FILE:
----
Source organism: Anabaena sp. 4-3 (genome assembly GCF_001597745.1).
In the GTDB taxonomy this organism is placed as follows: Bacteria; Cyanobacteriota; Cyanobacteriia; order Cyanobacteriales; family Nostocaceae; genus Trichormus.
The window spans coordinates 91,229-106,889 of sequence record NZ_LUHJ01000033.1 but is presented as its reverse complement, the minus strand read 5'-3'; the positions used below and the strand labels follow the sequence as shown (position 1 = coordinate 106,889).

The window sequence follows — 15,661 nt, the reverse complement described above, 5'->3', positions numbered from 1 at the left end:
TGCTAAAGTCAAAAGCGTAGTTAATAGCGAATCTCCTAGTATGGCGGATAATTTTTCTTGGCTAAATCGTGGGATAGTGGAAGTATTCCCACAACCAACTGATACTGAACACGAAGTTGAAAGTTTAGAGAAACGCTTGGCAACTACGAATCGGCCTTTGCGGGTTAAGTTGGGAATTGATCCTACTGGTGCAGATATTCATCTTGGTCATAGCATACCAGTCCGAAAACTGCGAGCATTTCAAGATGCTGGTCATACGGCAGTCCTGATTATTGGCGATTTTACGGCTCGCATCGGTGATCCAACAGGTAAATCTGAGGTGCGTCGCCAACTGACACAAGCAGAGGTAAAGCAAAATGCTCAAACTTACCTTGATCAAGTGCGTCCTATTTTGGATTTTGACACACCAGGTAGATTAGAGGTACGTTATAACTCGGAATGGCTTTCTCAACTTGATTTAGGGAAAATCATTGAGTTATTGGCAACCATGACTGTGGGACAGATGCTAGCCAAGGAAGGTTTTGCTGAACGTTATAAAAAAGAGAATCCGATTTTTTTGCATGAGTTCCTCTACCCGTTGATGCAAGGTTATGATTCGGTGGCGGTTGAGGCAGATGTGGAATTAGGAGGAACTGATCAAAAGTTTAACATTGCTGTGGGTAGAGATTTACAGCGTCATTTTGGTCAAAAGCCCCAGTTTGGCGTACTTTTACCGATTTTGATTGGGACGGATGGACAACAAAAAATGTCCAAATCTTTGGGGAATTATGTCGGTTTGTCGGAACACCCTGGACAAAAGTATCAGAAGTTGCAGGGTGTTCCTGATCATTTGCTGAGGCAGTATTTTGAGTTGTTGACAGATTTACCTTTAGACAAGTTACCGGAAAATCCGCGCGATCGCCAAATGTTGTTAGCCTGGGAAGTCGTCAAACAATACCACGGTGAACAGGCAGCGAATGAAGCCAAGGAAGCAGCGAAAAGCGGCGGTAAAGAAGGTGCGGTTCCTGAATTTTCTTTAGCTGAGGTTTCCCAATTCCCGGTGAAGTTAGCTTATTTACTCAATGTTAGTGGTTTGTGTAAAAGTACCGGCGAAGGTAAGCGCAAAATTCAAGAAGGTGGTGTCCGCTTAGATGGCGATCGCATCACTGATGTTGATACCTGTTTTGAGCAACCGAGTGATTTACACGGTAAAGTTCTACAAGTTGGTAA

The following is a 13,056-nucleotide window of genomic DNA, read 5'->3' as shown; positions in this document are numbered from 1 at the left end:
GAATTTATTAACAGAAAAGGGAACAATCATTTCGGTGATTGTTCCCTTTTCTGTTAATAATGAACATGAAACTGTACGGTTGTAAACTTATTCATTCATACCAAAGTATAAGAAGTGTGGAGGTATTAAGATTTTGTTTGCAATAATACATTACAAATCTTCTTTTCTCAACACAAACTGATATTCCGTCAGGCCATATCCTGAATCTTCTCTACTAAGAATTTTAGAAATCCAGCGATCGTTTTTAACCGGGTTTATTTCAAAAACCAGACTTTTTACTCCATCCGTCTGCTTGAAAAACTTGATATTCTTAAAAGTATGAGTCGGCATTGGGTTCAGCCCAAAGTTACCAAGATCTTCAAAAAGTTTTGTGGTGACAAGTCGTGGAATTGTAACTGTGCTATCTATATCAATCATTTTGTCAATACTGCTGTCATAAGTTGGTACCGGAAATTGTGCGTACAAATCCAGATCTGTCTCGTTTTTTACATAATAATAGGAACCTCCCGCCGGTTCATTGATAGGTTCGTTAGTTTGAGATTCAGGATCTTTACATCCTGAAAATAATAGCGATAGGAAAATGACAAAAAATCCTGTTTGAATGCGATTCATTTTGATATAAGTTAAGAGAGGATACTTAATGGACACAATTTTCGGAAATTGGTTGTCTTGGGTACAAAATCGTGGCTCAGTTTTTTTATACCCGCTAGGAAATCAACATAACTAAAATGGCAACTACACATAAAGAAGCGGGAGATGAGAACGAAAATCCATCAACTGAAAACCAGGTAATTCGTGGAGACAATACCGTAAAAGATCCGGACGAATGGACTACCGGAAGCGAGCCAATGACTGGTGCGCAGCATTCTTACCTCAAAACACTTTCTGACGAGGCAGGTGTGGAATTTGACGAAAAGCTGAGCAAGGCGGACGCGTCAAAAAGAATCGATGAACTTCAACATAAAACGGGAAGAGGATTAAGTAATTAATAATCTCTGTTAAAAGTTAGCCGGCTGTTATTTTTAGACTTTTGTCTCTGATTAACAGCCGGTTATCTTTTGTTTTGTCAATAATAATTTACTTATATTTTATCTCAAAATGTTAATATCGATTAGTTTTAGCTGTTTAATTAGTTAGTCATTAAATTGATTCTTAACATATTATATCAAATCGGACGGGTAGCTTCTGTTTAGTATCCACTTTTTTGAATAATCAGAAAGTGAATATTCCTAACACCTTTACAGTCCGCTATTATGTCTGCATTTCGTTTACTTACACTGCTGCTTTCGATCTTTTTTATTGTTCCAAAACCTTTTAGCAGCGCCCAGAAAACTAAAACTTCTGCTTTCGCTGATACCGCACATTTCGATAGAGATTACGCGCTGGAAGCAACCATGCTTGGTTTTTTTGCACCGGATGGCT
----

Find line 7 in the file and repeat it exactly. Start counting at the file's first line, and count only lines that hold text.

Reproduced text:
GAATTTATTAACAGAAAAGGGAACAATCATTTCGGTGATTGTTCCCTTTTCTGTTAATAATGAACATGAAACTGTACGGTTGTAAACTTATTCATTCATACCAAAGTATAAGAAGTGTGGAGGTATTAAGATTTTGTTTGCAATAATACATTACAAATCTTCTTTTCTCAACACAAACTGATATTCCGTCAGGCCATATCCTGAATCTTCTCTACTAAGAATTTTAGAAATCCAGCGATCGTTTTTAACCGGGTTTATTTCAAAAACCAGACTTTTTACTCCATCCGTCTGCTTGAAAAACTTGATATTCTTAAAAGTATGAGTCGGCATTGGGTTCAGCCCAAAGTTACCAAGATCTTCAAAAAGTTTTGTGGTGACAAGTCGTGGAATTGTAACTGTGCTATCTATATCAATCATTTTGTCAATACTGCTGTCATAAGTTGGTACCGGAAATTGTGCGTACAAATCCAGATCTGTCTCGTTTTTTACATAATAATAGGAACCTCCCGCCGGTTCATTGATAGGTTCGTTAGTTTGAGATTCAGGATCTTTACATCCTGAAAATAATAGCGATAGGAAAATGACAAAAAATCCTGTTTGAATGCGATTCATTTTGATATAAGTTAAGAGAGGATACTTAATGGACACAATTTTCGGAAATTGGTTGTCTTGGGTACAAAATCGTGGCTCAGTTTTTTTATACCCGCTAGGAAATCAACATAACTAAAATGGCAACTACACATAAAGAAGCGGGAGATGAGAACGAAAATCCATCAACTGAAAACCAGGTAATTCGTGGAGACAATACCGTAAAAGATCCGGACGAATGGACTACCGGAAGCGAGCCAATGACTGGTGCGCAGCATTCTTACCTCAAAACACTTTCTGACGAGGCAGGTGTGGAATTTGACGAAAAGCTGAGCAAGGCGGACGCGTCAAAAAGAATCGATGAACTTCAACATAAAACGGGAAGAGGATTAAGTAATTAATAATCTCTGTTAAAAGTTAGCCGGCTGTTATTTTTAGACTTTTGTCTCTGATTAACAGCCGGTTATCTTTTGTTTTGTCAATAATAATTTACTTATATTTTATCTCAAAATGTTAATATCGATTAGTTTTAGCTGTTTAATTAGTTAGTCATTAAATTGATTCTTAACATATTATATCAAATCGGACGGGTAGCTTCTGTTTAGTATCCACTTTTTTGAATAATCAGAAAGTGAATATTCCTAACACCTTTACAGTCCGCTATTATGTCTGCATTTCGTTTACTTACACTGCTGCTTTCGATCTTTTTTATTGTTCCAAAACCTTTTAGCAGCGCCCAGAAAACTAAAACTTCTGCTTTCGCTGATACCGCACATTTCGATAGAGATTACGCGCTGGAAGCAACCATGCTTGGTTTTTTTGCACCGGATGGCT